Ignite100, one of the very few accelerators in the UK to run outside of London, has raised £700,000 to enable it to fund three new programs from June 2014 to April 2015. The majority of money has been put up by a fairly decent list of UK-based angel investors, with the rest coming from previous backer Northstar Ventures, and Hotspur Capital.
What’s more interesting is that the Newcastle accelerator is taking the opportunity to evolve the Y Combinator/Techstars model from which it originally took inspiration. Namely it’s extending the length of each program to four months, enabling cohorts to overlap their stay by a month, and — perhaps controversially — ditching Demo Day.
The amount of investment each team receives is also being tweaked, moving to a flat £18,000 per team, as opposed to the typical £5,000 per founder, in return for 6-9 percent equity.
“There are dozens of demo events in London every year; investors have a finite amount of time and everyone has their favourites,” says Ignite100’s Paul Smith explaining the decision to do away with Demo Day. “If you’re Techstars, then the world wants a ticket to your show. If you’re not, then regardless of the quality of your teams, VCs and angels can take them or leave them – in which case, who is the demo day for, exactly?”
That’s an honest admission that Ignite100 and other accelerators of a similar ilk don’t have the pulling power of the Techstars and Seedcamps of the world — and certainly not when putting all of their eggs in one basket in the form of Demo Day. Instead of setting aside a single day at the end of the program for startup teams to parade themselves in front of investors (and the press), Smith says the focus will be on a series of investor lunches, where teams will be joined by invited guests from Ignite100’s network.
“It’s important teams have a deadline to focus their efforts – that’s what separates an accelerator and ongoing incubation – but if we do our job right, then we’ll already have matched teams to interested angels and VCs before the end of the program,” he adds.
In other words, always be fundraising.
Smith also reckons Demo Day is a misguided use of a startup’s accelerator time when they should be doubling down on development. “Business happens when people talk to one another. Storytelling, presentation skills, decks – they’re all really important skills for founders to learn and they will be integral to the program – but it doesn’t make sense for a team to devote one person exclusively to scripting and rehearsing for four or five weeks”.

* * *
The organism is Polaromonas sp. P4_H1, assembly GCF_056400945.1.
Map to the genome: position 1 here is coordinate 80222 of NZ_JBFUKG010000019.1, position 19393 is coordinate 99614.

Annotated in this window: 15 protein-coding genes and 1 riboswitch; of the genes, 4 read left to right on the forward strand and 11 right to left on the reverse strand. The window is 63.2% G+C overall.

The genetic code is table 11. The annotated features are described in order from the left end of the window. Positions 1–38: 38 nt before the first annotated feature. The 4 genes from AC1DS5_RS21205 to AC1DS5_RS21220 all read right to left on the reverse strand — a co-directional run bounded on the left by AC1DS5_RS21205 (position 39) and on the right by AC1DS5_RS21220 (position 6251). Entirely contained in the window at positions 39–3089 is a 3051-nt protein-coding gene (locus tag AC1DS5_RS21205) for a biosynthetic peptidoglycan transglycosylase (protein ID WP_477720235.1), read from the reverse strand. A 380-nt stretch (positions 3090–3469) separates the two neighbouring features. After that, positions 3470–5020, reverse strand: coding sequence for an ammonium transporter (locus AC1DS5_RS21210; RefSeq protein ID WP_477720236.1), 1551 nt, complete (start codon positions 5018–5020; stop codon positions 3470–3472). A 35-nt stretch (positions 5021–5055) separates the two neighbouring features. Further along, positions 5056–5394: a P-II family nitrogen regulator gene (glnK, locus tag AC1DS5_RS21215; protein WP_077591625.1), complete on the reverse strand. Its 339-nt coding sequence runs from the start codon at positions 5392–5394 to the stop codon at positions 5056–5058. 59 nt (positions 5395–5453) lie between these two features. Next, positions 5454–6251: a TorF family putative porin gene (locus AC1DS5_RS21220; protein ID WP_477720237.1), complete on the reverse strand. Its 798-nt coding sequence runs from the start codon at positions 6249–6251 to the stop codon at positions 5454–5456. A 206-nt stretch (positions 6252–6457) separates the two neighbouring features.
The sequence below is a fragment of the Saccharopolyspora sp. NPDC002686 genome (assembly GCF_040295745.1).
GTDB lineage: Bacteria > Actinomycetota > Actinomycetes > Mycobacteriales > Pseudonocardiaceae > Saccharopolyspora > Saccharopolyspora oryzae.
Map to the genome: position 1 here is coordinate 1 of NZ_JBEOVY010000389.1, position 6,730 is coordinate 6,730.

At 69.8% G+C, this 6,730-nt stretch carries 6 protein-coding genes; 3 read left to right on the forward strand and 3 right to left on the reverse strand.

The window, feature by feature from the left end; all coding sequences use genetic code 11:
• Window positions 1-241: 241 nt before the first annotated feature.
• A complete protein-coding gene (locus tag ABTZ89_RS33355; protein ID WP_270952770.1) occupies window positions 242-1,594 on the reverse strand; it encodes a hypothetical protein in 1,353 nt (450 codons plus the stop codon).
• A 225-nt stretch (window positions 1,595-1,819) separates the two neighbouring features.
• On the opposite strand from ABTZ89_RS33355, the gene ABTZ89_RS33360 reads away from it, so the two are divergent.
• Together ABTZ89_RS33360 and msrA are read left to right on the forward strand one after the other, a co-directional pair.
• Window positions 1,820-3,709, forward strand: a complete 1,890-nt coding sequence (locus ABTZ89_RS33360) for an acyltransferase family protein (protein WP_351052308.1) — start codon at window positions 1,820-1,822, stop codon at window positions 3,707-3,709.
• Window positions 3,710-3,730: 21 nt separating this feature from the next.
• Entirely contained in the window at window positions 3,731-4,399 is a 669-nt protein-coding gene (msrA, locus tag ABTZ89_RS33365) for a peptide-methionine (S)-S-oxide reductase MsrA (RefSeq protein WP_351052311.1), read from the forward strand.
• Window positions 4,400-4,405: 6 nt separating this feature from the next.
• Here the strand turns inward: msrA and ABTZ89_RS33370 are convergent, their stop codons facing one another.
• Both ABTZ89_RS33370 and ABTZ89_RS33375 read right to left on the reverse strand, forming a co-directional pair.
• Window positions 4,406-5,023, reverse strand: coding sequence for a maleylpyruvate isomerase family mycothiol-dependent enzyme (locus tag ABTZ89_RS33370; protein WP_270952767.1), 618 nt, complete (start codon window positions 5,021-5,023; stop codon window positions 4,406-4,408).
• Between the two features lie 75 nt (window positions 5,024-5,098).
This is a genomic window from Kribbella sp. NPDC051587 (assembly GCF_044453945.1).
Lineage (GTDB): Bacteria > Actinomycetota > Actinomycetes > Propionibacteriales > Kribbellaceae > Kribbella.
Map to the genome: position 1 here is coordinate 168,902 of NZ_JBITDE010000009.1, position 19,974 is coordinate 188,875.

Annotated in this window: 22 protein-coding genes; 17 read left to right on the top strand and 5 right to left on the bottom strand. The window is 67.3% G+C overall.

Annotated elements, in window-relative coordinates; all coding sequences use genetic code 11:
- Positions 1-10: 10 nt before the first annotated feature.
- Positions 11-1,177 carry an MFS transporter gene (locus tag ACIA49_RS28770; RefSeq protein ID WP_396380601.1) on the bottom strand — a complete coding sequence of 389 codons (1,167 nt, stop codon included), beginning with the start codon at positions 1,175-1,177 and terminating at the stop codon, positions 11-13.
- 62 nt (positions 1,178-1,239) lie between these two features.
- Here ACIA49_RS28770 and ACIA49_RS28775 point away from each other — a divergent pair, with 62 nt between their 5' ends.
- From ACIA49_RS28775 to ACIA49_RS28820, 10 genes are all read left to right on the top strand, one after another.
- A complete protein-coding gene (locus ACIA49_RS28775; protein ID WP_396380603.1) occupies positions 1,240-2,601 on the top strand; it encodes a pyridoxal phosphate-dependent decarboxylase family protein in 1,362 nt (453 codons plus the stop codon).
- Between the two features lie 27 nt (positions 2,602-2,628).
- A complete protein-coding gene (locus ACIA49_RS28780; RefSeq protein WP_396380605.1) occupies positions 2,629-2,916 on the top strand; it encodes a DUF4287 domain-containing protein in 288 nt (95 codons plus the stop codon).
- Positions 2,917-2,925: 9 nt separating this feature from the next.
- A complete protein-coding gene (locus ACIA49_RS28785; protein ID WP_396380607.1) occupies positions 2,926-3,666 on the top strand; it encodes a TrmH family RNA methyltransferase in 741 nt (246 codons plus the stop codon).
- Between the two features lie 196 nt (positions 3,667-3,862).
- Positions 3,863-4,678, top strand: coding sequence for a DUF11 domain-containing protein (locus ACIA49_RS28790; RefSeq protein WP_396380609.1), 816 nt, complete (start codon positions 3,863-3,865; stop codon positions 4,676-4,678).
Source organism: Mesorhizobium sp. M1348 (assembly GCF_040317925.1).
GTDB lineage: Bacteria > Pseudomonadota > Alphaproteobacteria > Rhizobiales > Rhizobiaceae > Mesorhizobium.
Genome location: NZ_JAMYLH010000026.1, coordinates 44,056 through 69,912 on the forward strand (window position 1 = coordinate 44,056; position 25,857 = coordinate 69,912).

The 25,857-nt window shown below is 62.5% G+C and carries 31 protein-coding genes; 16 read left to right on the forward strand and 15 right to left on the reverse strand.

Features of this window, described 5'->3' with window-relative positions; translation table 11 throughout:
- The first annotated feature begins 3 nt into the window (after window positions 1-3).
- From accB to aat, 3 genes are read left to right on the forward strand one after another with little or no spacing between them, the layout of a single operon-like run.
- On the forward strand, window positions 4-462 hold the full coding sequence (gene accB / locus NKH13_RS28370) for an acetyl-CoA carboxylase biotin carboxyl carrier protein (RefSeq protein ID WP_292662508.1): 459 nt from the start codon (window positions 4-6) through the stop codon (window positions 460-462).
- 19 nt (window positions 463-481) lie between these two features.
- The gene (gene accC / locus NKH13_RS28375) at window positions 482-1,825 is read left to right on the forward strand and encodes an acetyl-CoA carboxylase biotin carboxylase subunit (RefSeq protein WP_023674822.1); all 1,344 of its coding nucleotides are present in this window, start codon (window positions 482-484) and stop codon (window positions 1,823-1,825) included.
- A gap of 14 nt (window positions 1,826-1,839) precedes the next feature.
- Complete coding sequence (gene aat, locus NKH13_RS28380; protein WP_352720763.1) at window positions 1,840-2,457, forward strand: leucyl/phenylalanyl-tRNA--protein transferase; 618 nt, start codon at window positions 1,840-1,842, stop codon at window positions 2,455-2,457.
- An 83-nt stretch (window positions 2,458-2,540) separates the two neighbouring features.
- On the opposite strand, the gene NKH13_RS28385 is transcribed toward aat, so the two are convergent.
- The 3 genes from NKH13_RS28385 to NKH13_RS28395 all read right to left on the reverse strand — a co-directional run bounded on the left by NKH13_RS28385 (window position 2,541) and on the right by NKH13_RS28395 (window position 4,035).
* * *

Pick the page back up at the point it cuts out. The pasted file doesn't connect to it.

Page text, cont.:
The other big change is lengthening the program. Each Ignite100 cohort will be accelerated for approximately four months rather than the typical 13-week program borrowed from the Y Combinator model — which, notes Smith, was originally designed to fit the schedule of a summer school but has somehow stuck.
“Feedback from teams, investors and after our experience after three years is that 13 weeks simply isn’t long enough for teams to achieve everything asked of them,” he says. “So Ignite will be a 16 – 18 week program, typically four calendar months, with a strong emphasis on sales and management, to ensure teams are truly investment ready.”
Programs won’t just run consecutively, but they’ll also overlap, amplifying the accelerator’s network effects and ensuring that “new teams arriving will learn from graduating teams and alumni from previous programs,” says Smith. It also dovetails nicely with Ignite100’s pending launch of “Campus North“, an ambitious new co-working / startup space along the lines of London’s “Campus” but without the help of Google’s deep pockets.
Finally, the list of Ignite100’s new angel investors, all of whom notably reside outside of the North East of England where the accelerator is based, include Laurence Marlor (CMO of RentalCars.com), Jonathan Forster (European MD of Spotify), Steve Pankhurst (founder of FriendsReunited), Neil Hutchinson (founder of Forward Internet Group), Doug Scott (founder of ASAP Ventures), Duncan Jennings (founder of VoucherCodes.co.uk), Gerry Boon (former Senior Partner Deloitte, and founder and head of Sports Business Group), and Simon Bichara (MD Barclays Wealth).